An iPhone-owner whose daughter downloaded $200 worth of “Zombie Toxin” and “Gems” games through in-app purchases on his iPhone was recently granted the right to pursue a class action suit against Apple for compensation of up to $5 million.
San Jose District Federal Court Judge Edward J. Davila rejected Apple’s motion to dismiss the suit on all but one count. As a result, the case may proceed to trial.
Pennsylvania resident Garen Meguerian launched the 2011 class action case against Apple soon after he discovered his nine-year-old daughter had been draining his credit card account through in-app purchases on “free” games including Zombie Cafe and Treasure Story. According to the plaintiff’s complaint, Apple is ultimately responsible for the purchases because it failed to disclose (1) that game currency was embedded in the apps, and (2) that the currency could be bought for up to 15 minutes after the app was purchased without requiring re-entry of a password. As a result, children were able to download and play paid apps without the knowledge or consent of their parents for 15 minutes after the parent entered his or her password.
The lawsuit alleges that Apple violated the US Consumer Legal Remedies Act “by actively marketing and promoting certain gaming apps as free or costing a nominal fee with the intent to induce minors to purchase in-app game currency.” According to Meguerian, Apple unfairly targeted children by allowing “bait apps”—free or nominally priced games that require the purchase of virtual goods to progress to higher or more advanced levels—to be geared to children.
While numerous gaming apps are offered for free, some such games are designed to induce purchases of what Apple refers to as “In-App Purchases” or “In-App Content” within the game in order to play the game with any success. These “In-App” items include (but are not limited to) virtual supplies, ammunition, fruits and vegetables, cash and other fake “currency”). As Meguerian learned, the costs can add up to more than $100 per purchase.
Plaintiff alleges the games at issue are deliberately designed to be highly addictive, so as to compel the children who play them to buy large quantities of game currency. The Federal Trade Commission recently criticized the game Smurfs’ Village for this very reason. In that game, “players are lured in by enticing pictures of huge bucketfuls of Smurfberries” which can be purchased for $4.99 for 50 or $59 for 1,000. As an article quoted in the court case contends, “just a couple of taps is all it takes [in Smurfs’ Village] to drain money out of an iPhone account holder’s credit card.”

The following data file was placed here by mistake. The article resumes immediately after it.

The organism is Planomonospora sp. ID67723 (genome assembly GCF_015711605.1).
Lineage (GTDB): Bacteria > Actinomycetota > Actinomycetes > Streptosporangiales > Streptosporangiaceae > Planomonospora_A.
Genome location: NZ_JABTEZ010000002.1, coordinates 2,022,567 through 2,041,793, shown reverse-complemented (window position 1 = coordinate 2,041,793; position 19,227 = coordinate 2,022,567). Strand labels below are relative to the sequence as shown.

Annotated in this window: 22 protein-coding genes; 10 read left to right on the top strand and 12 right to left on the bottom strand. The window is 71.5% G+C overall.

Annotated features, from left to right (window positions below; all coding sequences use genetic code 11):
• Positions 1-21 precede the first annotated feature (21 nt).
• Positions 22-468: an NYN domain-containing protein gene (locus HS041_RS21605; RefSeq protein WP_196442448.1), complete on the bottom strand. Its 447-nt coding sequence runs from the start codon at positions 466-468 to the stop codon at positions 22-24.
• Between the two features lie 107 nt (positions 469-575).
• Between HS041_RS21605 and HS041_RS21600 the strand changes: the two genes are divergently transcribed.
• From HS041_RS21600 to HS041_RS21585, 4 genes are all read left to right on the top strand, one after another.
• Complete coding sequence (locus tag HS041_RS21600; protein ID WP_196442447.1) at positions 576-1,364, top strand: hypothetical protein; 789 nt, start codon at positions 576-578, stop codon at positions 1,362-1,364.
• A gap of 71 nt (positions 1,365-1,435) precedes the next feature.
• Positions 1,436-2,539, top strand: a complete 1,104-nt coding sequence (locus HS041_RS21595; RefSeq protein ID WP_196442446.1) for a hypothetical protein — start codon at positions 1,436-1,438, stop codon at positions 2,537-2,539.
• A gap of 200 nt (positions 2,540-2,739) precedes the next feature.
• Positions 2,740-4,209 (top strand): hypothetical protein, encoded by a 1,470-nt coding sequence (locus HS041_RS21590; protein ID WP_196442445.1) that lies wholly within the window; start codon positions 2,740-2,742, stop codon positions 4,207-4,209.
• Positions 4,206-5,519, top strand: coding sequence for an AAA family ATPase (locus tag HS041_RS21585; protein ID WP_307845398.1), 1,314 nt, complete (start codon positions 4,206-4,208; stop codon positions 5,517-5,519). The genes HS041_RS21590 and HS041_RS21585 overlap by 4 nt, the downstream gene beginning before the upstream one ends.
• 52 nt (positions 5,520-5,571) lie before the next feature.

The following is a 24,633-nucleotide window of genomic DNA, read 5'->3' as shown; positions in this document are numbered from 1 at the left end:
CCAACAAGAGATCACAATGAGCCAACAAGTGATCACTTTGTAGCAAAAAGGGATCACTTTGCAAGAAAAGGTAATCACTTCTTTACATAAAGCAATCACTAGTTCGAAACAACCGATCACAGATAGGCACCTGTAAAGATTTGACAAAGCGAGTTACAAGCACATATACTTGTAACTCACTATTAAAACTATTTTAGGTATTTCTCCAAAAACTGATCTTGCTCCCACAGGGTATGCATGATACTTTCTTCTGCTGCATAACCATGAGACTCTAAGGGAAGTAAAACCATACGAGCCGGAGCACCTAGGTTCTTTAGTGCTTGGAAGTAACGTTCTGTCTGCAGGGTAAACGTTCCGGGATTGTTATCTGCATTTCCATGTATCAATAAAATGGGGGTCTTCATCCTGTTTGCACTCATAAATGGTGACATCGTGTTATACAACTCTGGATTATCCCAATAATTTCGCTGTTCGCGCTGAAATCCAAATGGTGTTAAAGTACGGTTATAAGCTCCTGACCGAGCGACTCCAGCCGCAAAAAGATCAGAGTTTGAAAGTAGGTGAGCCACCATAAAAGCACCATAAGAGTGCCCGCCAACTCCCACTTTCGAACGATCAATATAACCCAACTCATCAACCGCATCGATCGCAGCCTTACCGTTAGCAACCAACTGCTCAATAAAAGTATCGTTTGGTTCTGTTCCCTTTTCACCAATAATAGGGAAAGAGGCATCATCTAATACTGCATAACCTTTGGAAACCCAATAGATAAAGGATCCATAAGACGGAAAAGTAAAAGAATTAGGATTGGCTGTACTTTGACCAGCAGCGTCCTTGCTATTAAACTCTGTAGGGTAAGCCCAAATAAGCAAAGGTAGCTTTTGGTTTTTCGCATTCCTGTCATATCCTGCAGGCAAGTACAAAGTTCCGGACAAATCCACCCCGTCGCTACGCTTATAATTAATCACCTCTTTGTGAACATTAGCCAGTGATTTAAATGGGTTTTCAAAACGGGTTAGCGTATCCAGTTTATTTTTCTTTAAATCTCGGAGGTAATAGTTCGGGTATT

In its motion to dismiss, Apple argued that parents who didn’t want their children to make in-app purchases shouldn’t give them their iTunes passwords. In response, the court reiterated plaintiff’s claims that Apple misled consumers into thinking the games at issue were free and did not adequately inform them of the potential costs. As the complaint alleges, “Had any Plaintiff or other member of the class known what their children were purchasing and for how much, they would not have permitted the sales transaction from being consummated.” Judge Davila held there was sufficient evidence to allow the case to move forward.
Apple changed its purchase protection policy in 2011, thereafter requiring the iTunes password to be entered every time a purchase is made.
To read the court judgment on defendant’s motion to dismiss, click here.
Why it matters: While businesses are constantly seeking ways to make it easier for their customers to purchase their products and services, they must be careful not to create situations such as this where unintentional sales occur without the consent or knowledge of the account holder who will be charged. Businesses must ensure that the technology they use protects customers—and their children—from making purchases they never intended to make. Federal and state regulators are likely to be even more watchful when there is a potential for children to be involved, as that may raise the issue whether the business intended to target minors for easy sales.